R. W. Church to H. P. Liddon, January 31, 1883, in Henry Parry Liddon, Life of Edward Bouverie Pusey, ed. J. O. Johnston and Robert J. Wilson, 4th ed., 4 vols. (London: Longmans, Green, 1894), vol. 1, pp. 66-69.
If the Provost gave leave [to apply for a fellowship], he told you that you were to write a Latin letter to each of the Fellows, stating the grounds on which you desired election, and on which you thought that you might be entitled to do so. This was not a mere formal application, and in some cases it was a lengthy affair: it was meant to test a man's power of putting his own personal case and wishes and intentions in Latin; some of these letters were very good and characteristic.
The examination was always in Easter week, and lasted four days, from Monday to Thursday. I received a card (I am speaking of 1838) from the Dean, W. J. Coplestone, telling me to be in the hall at ten on Monday, and bring with me a certain volume of the 'Spectator' [i.e., the literary daily published by Addison and Steele in 1711-12, and again in 1714]. [...] We had a longish passage from our 'Spectators' to turn into Latin, and an English essay to write on a passage from Bacon.
On Tuesday it was the same thing, the papers being a Latin essay and (I think) a bit of English to be translated into Greek. On Wednesday, a bit of Greek to be translated into English, and a paper of so-called philosophical questions. On Thursday, I think only one paper, Latin into English. But the work was mainly composition and translation. The questions were very general, not involving directly much knowledge, but trying how a man could treat ordinary questions which interest cultivated men. It was altogether a trial, not of how much men knew, but of how they knew, and what they could do.
The last two days were varied by excursions to the 'Tower' for vivâ voce, which was made a good deal of. [...] You were placed before a desk, on which were Greek and Latin texts. You were given one of these, and told to look over a given passage for two minutes, or one minute, or to read it off at sight and translate it. This you did in perfect silence round you -- the only thing heard, besides your own voice, being the scratching of a dozen pens at the table. You bungled through it without remark, and another book was given you, and then another -- the last being perhaps some unintelligible passage from Plutarch about the moon, or the like.
(Excerpts from Dean Church's letter to Canon Liddon on examinations at Oriel College, Oxford, in the 1830s, concluded.)
The Oriel common room was rather proud of its seemingly easy and commonplace and unpretending tests of a man's skill in languages and habits and power of thinking for himself. They did not care if he had read much, so that he came up to their standard of good Latin, good Greek, good English, and good sense: points which were as well settled by a well-chosen bit of the 'Spectator' as by some fine paragraph from Macaulay, and by a well-chosen text for an English essay as by some question which made a man feel a fine fellow by having it to write upon. It created a prejudice against a man if he seemed to be trying to flash, or to show off his reading, especially if he also showed that he did not know how to make good use of it.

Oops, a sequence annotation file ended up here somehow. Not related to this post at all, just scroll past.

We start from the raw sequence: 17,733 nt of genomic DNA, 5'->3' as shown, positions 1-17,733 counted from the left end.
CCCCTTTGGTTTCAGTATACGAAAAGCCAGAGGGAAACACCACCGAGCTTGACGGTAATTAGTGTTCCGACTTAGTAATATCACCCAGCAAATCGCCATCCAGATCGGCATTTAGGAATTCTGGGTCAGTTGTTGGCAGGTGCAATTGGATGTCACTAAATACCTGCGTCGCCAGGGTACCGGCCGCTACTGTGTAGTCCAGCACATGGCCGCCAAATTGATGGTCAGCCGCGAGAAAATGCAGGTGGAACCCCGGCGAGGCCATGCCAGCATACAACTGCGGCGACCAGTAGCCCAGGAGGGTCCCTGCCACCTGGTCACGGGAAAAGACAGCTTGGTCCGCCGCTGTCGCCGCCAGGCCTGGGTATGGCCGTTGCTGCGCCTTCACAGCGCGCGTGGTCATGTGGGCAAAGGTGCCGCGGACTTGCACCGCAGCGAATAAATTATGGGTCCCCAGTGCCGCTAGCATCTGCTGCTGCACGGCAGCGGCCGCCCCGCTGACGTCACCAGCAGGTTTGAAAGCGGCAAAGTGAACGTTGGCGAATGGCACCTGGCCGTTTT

The papers were very carefully read and considered. The custom was for the whole body of Fellows to examine together each set of papers. We met in common room and sat round the table, each of us having one man's essay or translation; if a translation, one of us read a sentence of the English, &c., and the corresponding sentence of each translation went round the table in turn, till the paper had been gone through, sentence by sentence, and each sentence had been discussed and criticized. It was a tedious process, but very thorough, and rather amusing in watching the way in which difficulties were met or pitfalls avoided by different men.
The style of examination was objected to as narrow and minute, as it certainly was troublesome. But it was certainly searching both to examinee and examiner, and it was not easy for a crammer or loose scholar or mere fine writer to slip through the meshes. A good deal of weight was attached to vivâ voce, which, as I said, was spread over two days. It was thought to be a good test of the way in which a man met difficulties, and whether he faced them fairly or tried to evade them.
Fr. Edward: I well remember the unmitigated scorn our Latin teacher (Fr. Moore S.M.) poured out on the "We believe" version of the Credo when it slithered in circa 1975 - he having taken us through the rigours of Latin grammar for the previous 3 years. He himself still said his private Mass according to the 1962 Missal, in one of the Altars in the "crypt" of the school chapel.
I did it. Then taught it. And still love it in senectute.
William A. Torchia, Esquire